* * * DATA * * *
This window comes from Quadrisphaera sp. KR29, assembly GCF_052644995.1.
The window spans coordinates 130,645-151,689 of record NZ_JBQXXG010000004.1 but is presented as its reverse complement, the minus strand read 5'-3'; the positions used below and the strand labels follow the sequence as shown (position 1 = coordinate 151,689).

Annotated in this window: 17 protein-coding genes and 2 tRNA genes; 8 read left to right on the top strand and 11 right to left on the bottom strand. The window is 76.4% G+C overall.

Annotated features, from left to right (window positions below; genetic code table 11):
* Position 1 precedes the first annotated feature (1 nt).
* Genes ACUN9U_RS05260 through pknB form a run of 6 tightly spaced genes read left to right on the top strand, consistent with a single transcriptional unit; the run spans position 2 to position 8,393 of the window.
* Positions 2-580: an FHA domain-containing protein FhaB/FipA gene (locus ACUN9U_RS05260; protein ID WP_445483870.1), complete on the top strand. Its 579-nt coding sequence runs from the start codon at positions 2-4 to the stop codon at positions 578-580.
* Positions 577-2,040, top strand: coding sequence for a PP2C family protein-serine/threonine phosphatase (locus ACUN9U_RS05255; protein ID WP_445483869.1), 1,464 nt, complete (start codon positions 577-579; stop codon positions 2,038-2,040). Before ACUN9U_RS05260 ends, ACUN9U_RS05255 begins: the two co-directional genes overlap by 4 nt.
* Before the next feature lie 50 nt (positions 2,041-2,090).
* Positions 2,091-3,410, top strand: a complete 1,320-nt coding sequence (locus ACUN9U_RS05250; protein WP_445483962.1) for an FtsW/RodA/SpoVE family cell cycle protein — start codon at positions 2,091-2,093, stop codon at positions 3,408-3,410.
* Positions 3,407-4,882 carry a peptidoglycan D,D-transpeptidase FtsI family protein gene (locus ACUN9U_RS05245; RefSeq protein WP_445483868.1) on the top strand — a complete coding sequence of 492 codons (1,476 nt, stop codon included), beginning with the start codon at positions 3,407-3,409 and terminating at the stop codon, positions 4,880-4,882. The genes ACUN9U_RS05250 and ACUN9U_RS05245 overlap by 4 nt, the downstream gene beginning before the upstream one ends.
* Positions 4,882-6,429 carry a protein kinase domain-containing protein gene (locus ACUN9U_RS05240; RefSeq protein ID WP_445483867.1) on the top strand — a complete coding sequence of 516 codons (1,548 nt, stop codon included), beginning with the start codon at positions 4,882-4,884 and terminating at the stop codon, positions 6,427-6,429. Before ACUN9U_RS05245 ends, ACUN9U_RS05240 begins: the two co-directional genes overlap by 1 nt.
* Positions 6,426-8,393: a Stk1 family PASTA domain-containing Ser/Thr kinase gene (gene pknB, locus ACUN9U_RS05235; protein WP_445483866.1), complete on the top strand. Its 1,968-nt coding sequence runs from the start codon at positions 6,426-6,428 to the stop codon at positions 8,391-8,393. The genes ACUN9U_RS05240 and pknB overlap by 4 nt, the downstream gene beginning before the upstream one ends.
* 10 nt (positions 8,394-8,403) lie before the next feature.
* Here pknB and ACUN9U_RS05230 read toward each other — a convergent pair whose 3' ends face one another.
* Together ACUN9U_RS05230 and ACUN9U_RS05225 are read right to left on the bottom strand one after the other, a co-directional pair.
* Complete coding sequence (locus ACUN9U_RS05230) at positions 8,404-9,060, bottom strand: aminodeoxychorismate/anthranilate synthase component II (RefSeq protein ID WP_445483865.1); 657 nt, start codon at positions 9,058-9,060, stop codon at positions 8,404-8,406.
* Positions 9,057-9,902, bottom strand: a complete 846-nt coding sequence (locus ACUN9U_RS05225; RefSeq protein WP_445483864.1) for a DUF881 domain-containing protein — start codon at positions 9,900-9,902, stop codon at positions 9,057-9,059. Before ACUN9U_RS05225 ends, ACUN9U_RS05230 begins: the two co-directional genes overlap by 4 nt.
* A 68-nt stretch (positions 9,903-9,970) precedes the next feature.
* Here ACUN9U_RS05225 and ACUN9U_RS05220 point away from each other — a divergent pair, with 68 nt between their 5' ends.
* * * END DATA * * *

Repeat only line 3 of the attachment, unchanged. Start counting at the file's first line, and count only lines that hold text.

Annotated in this window: 17 protein-coding genes and 2 tRNA genes; 8 read left to right on the top strand and 11 right to left on the bottom strand. The window is 76.4% G+C overall.